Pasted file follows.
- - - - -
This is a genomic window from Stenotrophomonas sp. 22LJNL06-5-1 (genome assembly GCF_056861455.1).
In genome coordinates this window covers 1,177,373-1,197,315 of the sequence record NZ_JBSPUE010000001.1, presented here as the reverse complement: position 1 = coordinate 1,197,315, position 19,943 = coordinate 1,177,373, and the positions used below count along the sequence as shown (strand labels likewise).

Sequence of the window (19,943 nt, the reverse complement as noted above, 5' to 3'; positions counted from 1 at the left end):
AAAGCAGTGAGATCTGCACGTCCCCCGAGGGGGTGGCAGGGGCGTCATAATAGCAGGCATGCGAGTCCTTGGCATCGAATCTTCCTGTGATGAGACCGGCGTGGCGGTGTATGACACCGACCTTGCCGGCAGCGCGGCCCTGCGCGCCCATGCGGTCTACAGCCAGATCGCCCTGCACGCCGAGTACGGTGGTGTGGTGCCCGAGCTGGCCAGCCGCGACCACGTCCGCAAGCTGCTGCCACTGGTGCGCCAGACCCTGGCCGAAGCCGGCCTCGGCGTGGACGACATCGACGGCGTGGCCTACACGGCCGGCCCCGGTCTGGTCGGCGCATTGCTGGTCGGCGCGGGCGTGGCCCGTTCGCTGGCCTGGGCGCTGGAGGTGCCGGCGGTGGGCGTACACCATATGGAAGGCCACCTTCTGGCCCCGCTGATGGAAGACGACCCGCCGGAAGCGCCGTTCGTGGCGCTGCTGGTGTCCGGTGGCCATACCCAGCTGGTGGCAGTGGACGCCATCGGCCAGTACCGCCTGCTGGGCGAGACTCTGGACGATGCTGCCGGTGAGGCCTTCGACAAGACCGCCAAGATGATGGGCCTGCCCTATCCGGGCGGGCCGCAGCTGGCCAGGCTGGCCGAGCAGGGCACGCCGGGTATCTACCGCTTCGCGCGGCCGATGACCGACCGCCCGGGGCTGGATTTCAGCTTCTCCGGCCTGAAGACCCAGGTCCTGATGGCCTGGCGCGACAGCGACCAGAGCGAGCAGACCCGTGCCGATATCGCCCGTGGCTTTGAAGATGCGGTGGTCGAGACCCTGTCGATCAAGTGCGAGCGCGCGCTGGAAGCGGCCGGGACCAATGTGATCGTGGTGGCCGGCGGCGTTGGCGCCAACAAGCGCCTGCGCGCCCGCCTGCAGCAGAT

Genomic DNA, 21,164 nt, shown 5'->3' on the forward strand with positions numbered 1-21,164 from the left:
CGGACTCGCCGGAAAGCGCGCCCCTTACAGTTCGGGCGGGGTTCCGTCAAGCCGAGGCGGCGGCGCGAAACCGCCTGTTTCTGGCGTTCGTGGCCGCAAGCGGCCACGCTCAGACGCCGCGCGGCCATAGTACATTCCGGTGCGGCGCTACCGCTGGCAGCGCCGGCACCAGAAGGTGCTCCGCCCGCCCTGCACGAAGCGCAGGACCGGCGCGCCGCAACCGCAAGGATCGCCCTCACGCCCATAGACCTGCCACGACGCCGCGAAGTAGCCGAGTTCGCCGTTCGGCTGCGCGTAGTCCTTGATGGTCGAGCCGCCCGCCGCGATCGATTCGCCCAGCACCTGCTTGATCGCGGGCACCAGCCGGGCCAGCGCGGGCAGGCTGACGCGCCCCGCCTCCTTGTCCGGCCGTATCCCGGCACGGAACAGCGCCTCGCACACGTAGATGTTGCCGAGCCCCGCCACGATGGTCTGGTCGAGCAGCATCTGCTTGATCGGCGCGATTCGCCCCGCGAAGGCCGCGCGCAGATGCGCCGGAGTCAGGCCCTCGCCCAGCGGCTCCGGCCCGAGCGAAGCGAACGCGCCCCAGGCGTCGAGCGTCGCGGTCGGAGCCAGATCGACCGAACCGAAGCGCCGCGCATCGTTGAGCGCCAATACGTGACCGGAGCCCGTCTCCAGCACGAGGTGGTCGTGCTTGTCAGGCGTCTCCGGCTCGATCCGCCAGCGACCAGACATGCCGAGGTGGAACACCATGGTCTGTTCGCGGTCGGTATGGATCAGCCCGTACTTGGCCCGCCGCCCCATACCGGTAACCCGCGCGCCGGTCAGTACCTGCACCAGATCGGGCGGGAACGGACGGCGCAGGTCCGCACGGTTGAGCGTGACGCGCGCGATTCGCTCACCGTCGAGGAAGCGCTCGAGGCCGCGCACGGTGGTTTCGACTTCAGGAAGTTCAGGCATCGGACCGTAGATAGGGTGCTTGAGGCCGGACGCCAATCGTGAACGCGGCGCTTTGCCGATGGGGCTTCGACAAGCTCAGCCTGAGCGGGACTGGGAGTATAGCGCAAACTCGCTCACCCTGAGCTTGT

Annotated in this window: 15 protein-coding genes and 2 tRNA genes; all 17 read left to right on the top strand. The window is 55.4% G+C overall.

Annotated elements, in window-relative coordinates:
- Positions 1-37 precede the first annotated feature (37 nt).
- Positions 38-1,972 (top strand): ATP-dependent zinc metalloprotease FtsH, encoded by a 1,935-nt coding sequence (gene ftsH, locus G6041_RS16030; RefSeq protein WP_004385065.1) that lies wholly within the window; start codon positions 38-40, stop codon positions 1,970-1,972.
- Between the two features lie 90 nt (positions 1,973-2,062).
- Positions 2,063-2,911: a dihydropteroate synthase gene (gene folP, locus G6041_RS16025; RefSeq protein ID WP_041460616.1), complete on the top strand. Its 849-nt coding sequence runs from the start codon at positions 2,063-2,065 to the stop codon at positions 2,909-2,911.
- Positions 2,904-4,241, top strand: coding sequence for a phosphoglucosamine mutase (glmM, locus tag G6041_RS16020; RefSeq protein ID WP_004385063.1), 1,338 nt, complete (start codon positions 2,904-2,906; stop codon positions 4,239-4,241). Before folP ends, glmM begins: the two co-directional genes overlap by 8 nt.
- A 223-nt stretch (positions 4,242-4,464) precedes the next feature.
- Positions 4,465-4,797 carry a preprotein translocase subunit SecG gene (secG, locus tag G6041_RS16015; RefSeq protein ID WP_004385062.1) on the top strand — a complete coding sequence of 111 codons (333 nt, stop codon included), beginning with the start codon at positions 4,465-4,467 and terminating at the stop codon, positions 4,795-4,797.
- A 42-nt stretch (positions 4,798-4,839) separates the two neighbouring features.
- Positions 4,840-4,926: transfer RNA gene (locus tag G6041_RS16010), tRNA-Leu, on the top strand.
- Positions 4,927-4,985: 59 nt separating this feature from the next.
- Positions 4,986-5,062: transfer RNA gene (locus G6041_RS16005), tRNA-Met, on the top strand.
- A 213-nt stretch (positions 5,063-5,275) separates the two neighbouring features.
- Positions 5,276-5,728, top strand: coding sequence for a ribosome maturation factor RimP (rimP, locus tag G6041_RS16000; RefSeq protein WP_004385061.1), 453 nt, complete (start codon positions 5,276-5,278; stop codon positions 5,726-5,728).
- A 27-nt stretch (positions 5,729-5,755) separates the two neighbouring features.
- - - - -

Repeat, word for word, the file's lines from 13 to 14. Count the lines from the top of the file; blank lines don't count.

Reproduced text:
- Positions 2,904-4,241, top strand: coding sequence for a phosphoglucosamine mutase (glmM, locus tag G6041_RS16020; RefSeq protein ID WP_004385063.1), 1,338 nt, complete (start codon positions 2,904-2,906; stop codon positions 4,239-4,241). Before folP ends, glmM begins: the two co-directional genes overlap by 8 nt.
- A 223-nt stretch (positions 4,242-4,464) precedes the next feature.